Cinco de Mayo

One of the most misconceived holidays celebrated in the United States is Cinco de Mayo. It is a day typically celebrated with little question as to its origin, meaning and tradition. For all those who are curious, here’s a breakdown of a few important facts surrounding this adored day.

Cinco de Mayo is not Mexico’s Independence Day, which is on September 16, but is a celebration in remembrance of the Battle of Puebla between Mexico and France on May 5, 1862. In an attempt to collect war debts, France gathered an intimidating army to invade Mexico. Yet as ill-prepared as they were, the Mexicans won the fight. One could draw that it is this overwhelming sense of nationalism and accomplishment that inspires commemoration for generations.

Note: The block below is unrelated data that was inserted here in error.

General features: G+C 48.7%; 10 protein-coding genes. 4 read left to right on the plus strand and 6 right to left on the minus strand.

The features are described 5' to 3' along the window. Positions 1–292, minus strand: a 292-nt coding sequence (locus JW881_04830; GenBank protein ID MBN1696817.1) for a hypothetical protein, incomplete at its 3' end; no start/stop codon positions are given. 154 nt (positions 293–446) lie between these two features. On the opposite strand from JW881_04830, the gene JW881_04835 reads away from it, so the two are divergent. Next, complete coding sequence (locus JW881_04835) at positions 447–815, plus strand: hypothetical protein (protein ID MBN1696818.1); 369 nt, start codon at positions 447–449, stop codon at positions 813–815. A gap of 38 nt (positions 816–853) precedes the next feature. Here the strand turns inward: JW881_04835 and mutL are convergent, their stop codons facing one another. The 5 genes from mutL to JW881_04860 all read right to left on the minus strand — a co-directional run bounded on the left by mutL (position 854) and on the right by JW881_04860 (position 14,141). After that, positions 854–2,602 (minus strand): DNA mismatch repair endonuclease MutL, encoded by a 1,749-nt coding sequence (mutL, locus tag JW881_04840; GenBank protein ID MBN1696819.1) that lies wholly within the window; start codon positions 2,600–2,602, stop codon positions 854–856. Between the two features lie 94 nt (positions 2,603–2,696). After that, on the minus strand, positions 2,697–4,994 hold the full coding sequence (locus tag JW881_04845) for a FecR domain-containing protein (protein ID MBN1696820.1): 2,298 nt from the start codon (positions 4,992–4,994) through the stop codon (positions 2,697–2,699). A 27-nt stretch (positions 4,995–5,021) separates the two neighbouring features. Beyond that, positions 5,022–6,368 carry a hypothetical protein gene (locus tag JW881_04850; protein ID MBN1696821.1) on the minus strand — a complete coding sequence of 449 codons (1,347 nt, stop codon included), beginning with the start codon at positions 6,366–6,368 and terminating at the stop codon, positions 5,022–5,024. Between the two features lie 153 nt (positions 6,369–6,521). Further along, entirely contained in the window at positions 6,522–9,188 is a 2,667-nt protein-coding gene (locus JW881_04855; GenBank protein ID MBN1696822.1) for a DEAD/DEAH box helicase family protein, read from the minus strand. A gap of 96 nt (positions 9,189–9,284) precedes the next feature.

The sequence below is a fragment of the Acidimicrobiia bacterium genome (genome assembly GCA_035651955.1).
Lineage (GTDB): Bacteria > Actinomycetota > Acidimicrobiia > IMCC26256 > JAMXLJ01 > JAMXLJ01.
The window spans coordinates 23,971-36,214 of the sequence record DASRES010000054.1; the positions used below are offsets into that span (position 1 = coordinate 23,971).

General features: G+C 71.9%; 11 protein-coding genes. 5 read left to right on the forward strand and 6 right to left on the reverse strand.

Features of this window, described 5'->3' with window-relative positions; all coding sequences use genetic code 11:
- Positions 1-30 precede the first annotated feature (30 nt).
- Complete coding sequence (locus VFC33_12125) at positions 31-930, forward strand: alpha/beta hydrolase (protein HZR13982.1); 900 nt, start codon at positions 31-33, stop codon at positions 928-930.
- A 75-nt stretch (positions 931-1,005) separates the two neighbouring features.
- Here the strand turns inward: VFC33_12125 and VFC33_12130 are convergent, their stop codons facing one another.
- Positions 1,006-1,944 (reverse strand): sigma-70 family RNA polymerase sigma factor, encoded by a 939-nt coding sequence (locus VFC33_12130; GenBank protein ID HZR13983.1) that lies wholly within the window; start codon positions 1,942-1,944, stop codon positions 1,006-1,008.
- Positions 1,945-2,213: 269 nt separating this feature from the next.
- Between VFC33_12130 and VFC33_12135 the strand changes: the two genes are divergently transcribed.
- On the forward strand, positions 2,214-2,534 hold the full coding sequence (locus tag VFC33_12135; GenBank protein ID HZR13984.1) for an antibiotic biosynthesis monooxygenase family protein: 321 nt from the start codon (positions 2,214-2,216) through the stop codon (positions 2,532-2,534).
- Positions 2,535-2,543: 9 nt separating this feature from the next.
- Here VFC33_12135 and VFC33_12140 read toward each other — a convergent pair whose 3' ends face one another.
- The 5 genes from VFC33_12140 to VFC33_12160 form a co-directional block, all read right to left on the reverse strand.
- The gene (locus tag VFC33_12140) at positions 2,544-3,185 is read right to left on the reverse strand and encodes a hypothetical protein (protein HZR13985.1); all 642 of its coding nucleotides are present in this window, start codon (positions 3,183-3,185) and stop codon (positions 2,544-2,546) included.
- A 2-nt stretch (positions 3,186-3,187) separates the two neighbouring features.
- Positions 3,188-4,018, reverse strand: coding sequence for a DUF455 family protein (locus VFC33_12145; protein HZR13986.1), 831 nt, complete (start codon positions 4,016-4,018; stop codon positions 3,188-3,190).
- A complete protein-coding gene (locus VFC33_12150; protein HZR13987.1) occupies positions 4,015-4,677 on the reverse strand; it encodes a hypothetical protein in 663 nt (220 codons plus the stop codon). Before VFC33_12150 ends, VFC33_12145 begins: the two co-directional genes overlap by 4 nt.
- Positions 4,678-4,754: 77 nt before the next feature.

In addition to contradictions of popular belief, Cinco de Mayo is actually not that big of a deal through most of Mexico. It is celebrated with much more enthusiasm here in the USA and, of course, in Puebla, the location of the battle. The significance of the event has gradually been forgotten elsewhere. Perhaps the reason the celebration is still so popular in the United States is because Texas and California were a part of Mexico at one point and time.

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